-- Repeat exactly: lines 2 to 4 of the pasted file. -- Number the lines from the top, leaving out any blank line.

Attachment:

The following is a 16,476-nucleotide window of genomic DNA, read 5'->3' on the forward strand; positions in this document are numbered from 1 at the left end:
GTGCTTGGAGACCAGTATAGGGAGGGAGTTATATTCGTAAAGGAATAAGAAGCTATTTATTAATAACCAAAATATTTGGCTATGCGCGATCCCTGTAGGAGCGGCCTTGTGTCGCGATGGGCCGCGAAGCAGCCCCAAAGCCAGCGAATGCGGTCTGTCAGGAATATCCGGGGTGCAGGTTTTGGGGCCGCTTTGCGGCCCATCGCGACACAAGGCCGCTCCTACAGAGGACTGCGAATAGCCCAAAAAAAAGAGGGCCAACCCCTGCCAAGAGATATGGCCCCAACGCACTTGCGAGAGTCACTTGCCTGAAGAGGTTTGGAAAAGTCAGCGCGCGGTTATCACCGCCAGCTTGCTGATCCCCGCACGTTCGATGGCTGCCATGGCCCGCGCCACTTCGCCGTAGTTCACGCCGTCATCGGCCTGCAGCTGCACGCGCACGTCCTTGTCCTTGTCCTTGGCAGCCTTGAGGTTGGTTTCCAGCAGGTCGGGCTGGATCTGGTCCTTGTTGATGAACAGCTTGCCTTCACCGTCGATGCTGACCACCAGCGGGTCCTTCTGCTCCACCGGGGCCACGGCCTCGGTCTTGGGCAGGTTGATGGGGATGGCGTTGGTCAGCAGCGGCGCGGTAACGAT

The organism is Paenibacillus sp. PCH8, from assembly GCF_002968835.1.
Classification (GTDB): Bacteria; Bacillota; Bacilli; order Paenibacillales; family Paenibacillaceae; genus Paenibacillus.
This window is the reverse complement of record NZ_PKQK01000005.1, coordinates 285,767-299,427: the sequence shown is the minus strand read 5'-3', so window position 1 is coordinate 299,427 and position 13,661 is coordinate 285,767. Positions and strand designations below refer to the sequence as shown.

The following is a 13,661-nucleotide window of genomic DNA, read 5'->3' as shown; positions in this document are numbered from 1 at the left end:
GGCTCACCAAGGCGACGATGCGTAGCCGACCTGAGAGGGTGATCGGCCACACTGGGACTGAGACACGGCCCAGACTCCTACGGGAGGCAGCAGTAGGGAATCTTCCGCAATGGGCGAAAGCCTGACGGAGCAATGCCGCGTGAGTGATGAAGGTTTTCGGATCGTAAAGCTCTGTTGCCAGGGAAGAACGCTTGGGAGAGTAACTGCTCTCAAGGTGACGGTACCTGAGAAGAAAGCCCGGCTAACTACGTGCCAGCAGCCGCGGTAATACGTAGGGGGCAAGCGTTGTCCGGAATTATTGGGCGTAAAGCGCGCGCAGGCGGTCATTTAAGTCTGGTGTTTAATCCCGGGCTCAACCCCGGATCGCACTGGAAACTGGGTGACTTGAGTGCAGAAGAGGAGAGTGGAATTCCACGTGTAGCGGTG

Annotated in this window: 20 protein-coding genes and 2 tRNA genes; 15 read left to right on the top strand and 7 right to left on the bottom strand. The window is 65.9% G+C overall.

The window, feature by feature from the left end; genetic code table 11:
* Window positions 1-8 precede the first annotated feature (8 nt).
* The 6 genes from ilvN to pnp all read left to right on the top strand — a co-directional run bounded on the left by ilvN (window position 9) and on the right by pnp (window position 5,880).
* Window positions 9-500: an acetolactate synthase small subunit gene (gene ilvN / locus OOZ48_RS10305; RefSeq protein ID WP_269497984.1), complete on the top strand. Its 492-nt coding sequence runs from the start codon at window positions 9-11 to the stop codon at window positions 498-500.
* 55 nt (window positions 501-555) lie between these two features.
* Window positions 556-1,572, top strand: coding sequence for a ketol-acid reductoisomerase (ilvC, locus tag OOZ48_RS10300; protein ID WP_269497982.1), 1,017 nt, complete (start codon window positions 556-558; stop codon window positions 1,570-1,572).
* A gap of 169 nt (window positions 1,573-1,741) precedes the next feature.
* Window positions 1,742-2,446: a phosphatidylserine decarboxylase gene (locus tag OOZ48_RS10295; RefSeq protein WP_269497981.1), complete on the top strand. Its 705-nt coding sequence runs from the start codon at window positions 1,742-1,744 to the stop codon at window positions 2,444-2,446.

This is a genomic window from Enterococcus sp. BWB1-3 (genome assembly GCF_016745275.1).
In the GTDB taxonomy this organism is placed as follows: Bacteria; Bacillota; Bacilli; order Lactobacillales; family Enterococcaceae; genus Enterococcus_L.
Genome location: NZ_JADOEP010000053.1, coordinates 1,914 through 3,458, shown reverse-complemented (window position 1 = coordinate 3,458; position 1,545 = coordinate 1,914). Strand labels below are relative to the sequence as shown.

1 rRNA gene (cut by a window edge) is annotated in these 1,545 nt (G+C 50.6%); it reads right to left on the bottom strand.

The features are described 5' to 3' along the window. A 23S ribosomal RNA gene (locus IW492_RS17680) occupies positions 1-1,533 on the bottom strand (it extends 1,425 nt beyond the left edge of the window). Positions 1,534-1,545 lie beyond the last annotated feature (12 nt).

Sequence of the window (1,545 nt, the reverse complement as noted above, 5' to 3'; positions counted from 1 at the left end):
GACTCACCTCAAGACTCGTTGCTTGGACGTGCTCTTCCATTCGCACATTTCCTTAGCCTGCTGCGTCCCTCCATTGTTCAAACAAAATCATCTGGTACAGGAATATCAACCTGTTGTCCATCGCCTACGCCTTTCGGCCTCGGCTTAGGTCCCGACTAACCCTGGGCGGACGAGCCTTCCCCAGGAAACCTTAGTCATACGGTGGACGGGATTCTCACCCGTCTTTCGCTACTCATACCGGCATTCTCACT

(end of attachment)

GTGCTTGGAGACCAGTATAGGGAGGGAGTTATATTCGTAAAGGAATAAGAAGCTATTTATTAATAACCAAAATATTTGGCTATGCGCGATCCCTGTAGGAGCGGCCTTGTGTCGCGATGGGCCGCGAAGCAGCCCCAAAGCCAGCGAATGCGGTCTGTCAGGAATATCCGGGGTGCAGGTTTTGGGGCCGCTTTGCGGCCCATCGCGACACAAGGCCGCTCCTACAGAGGACTGCGAATAGCCCAAAAAAAAGAGGGCCAACCCCTGCCAAGAGATATGGCCCCAACGCACTTGCGAGAGTCACTTGCCTGAAGAGGTTTGGAAAAGTCAGCGCGCGGTTATCACCGCCAGCTTGCTGATCCCCGCACGTTCGATGGCTGCCATGGCCCGCGCCACTTCGCCGTAGTTCACGCCGTCATCGGCCTGCAGCTGCACGCGCACGTCCTTGTCCTTGTCCTTGGCAGCCTTGAGGTTGGTTTCCAGCAGGTCGGGCTGGATCTGGTCCTTGTTGATGAACAGCTTGCCTTCACCGTCGATGCTGACCACCAGCGGGTCCTTCTGCTCCACCGGGGCCACGGCCTCGGTCTTGGGCAGGTTGATGGGGATGGCGTTGGTCAGCAGCGGCGCGGTAACGAT

The organism is Paenibacillus sp. PCH8, from assembly GCF_002968835.1.
Classification (GTDB): Bacteria; Bacillota; Bacilli; order Paenibacillales; family Paenibacillaceae; genus Paenibacillus.